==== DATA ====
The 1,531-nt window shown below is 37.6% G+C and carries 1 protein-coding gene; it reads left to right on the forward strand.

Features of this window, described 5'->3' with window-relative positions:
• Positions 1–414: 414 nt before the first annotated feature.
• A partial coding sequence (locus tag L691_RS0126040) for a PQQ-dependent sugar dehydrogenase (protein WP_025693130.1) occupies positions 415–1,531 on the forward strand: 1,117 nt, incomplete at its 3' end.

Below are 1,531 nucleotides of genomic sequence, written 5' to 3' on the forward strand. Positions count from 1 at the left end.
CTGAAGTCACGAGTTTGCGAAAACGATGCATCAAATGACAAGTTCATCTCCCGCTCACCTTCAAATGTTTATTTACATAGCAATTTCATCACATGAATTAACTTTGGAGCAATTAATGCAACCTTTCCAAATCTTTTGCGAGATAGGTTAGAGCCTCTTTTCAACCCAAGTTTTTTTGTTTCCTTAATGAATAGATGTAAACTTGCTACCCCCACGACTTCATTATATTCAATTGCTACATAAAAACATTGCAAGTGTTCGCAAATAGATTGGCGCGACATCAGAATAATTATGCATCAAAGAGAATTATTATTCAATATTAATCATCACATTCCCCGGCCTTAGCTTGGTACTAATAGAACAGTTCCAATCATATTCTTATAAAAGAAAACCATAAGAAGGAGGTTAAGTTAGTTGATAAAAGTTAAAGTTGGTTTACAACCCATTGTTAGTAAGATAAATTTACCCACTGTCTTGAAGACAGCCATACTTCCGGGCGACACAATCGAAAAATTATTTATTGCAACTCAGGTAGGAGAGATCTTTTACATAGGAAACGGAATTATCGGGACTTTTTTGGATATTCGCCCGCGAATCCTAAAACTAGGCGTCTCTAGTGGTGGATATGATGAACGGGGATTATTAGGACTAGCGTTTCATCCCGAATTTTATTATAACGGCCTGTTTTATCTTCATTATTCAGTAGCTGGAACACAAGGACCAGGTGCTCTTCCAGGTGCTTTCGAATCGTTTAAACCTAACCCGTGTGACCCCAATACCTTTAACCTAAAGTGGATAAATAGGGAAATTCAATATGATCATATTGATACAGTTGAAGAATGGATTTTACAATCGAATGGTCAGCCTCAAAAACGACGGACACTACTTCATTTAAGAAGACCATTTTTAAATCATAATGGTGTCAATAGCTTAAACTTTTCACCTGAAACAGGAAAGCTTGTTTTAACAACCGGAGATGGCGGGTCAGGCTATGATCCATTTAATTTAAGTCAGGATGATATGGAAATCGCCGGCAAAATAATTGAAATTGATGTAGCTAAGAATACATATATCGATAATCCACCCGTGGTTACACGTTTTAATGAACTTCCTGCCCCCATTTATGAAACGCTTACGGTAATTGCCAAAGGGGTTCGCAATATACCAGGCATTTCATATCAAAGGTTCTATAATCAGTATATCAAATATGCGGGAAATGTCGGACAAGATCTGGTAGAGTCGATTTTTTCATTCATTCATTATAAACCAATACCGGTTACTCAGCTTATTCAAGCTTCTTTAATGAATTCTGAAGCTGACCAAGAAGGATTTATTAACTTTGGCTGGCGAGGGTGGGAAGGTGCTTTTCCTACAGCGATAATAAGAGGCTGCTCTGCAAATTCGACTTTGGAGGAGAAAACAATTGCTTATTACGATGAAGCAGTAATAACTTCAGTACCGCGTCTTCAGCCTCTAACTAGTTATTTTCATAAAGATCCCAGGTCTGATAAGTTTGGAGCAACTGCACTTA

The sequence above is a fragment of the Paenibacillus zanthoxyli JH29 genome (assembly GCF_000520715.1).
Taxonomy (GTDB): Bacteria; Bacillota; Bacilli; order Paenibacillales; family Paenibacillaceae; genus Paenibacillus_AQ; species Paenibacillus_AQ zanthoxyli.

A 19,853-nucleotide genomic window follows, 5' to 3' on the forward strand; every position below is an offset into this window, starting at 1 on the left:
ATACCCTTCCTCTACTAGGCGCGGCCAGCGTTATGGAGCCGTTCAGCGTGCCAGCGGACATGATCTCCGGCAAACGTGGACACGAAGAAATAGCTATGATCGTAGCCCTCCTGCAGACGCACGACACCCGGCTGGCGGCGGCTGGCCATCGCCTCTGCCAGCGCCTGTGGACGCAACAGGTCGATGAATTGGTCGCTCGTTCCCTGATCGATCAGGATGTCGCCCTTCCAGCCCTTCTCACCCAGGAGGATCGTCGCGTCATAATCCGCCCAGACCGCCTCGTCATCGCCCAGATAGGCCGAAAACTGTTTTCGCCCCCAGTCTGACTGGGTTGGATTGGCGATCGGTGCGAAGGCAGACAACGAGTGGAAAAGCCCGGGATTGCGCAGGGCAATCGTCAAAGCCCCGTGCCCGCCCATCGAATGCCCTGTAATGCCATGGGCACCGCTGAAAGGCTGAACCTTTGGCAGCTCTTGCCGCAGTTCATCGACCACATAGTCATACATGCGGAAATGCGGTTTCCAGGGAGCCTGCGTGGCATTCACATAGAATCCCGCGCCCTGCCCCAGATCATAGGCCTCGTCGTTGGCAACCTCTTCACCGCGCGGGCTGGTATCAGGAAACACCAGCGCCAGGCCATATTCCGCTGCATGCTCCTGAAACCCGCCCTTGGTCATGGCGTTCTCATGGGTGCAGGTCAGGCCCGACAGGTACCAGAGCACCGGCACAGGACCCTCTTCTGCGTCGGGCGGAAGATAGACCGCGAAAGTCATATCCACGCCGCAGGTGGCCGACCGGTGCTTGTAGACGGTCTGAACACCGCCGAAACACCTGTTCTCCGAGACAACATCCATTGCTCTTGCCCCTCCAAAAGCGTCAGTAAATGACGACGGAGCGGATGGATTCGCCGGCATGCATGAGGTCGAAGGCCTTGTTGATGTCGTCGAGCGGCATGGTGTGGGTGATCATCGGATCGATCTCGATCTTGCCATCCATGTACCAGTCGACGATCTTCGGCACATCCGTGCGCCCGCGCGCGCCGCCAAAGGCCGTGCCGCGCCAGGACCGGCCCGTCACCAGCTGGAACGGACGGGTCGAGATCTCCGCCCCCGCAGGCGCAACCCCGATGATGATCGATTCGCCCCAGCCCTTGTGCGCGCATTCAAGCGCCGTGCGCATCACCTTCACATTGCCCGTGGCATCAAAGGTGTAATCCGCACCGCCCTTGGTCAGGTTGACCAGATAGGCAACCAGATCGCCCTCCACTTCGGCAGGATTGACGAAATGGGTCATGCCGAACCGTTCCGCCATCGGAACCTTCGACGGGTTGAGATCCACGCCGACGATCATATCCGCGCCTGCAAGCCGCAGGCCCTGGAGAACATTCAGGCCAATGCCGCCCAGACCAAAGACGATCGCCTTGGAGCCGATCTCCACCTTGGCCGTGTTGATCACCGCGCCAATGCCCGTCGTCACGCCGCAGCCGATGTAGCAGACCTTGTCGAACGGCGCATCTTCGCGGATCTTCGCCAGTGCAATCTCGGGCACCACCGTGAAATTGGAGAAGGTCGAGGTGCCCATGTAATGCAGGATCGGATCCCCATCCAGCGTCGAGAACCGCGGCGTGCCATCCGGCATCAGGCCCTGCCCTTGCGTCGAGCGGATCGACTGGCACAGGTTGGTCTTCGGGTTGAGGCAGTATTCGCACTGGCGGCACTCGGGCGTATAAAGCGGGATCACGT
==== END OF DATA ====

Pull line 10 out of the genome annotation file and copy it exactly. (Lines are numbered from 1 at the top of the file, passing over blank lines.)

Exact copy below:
ATACCCTTCCTCTACTAGGCGCGGCCAGCGTTATGGAGCCGTTCAGCGTGCCAGCGGACATGATCTCCGGCAAACGTGGACACGAAGAAATAGCTATGATCGTAGCCCTCCTGCAGACGCACGACACCCGGCTGGCGGCGGCTGGCCATCGCCTCTGCCAGCGCCTGTGGACGCAACAGGTCGATGAATTGGTCGCTCGTTCCCTGATCGATCAGGATGTCGCCCTTCCAGCCCTTCTCACCCAGGAGGATCGTCGCGTCATAATCCGCCCAGACCGCCTCGTCATCGCCCAGATAGGCCGAAAACTGTTTTCGCCCCCAGTCTGACTGGGTTGGATTGGCGATCGGTGCGAAGGCAGACAACGAGTGGAAAAGCCCGGGATTGCGCAGGGCAATCGTCAAAGCCCCGTGCCCGCCCATCGAATGCCCTGTAATGCCATGGGCACCGCTGAAAGGCTGAACCTTTGGCAGCTCTTGCCGCAGTTCATCGACCACATAGTCATACATGCGGAAATGCGGTTTCCAGGGAGCCTGCGTGGCATTCACATAGAATCCCGCGCCCTGCCCCAGATCATAGGCCTCGTCGTTGGCAACCTCTTCACCGCGCGGGCTGGTATCAGGAAACACCAGCGCCAGGCCATATTCCGCTGCATGCTCCTGAAACCCGCCCTTGGTCATGGCGTTCTCATGGGTGCAGGTCAGGCCCGACAGGTACCAGAGCACCGGCACAGGACCCTCTTCTGCGTCGGGCGGAAGATAGACCGCGAAAGTCATATCCACGCCGCAGGTGGCCGACCGGTGCTTGTAGACGGTCTGAACACCGCCGAAACACCTGTTCTCCGAGACAACATCCATTGCTCTTGCCCCTCCAAAAGCGTCAGTAAATGACGACGGAGCGGATGGATTCGCCGGCATGCATGAGGTCGAAGGCCTTGTTGATGTCGTCGAGCGGCATGGTGTGGGTGATCATCGGATCGATCTCGATCTTGCCATCCATGTACCAGTCGACGATCTTCGGCACATCCGTGCGCCCGCGCGCGCCGCCAAAGGCCGTGCCGCGCCAGGACCGGCCCGTCACCAGCTGGAACGGACGGGTCGAGATCTCCGCCCCCGCAGGCGCAACCCCGATGATGATCGATTCGCCCCAGCCCTTGTGCGCGCATTCAAGCGCCGTGCGCATCACCTTCACATTGCCCGTGGCATCAAAGGTGTAATCCGCACCGCCCTTGGTCAGGTTGACCAGATAGGCAACCAGATCGCCCTCCACTTCGGCAGGATTGACGAAATGGGTCATGCCGAACCGTTCCGCCATCGGAACCTTCGACGGGTTGAGATCCACGCCGACGATCATATCCGCGCCTGCAAGCCGCAGGCCCTGGAGAACATTCAGGCCAATGCCGCCCAGACCAAAGACGATCGCCTTGGAGCCGATCTCCACCTTGGCCGTGTTGATCACCGCGCCAATGCCCGTCGTCACGCCGCAGCCGATGTAGCAGACCTTGTCGAACGGCGCATCTTCGCGGATCTTCGCCAGTGCAATCTCGGGCACCACCGTGAAATTGGAGAAGGTCGAGGTGCCCATGTAATGCAGGATCGGATCCCCATCCAGCGTCGAGAACCGCGGCGTGCCATCCGGCATCAGGCCCTGCCCTTGCGTCGAGCGGATCGACTGGCACAGGTTGGTCTTCGGGTTGAGGCAGTATTCGCACTGGCGGCACTCGGGCGTATAAAGCGGGATCACGT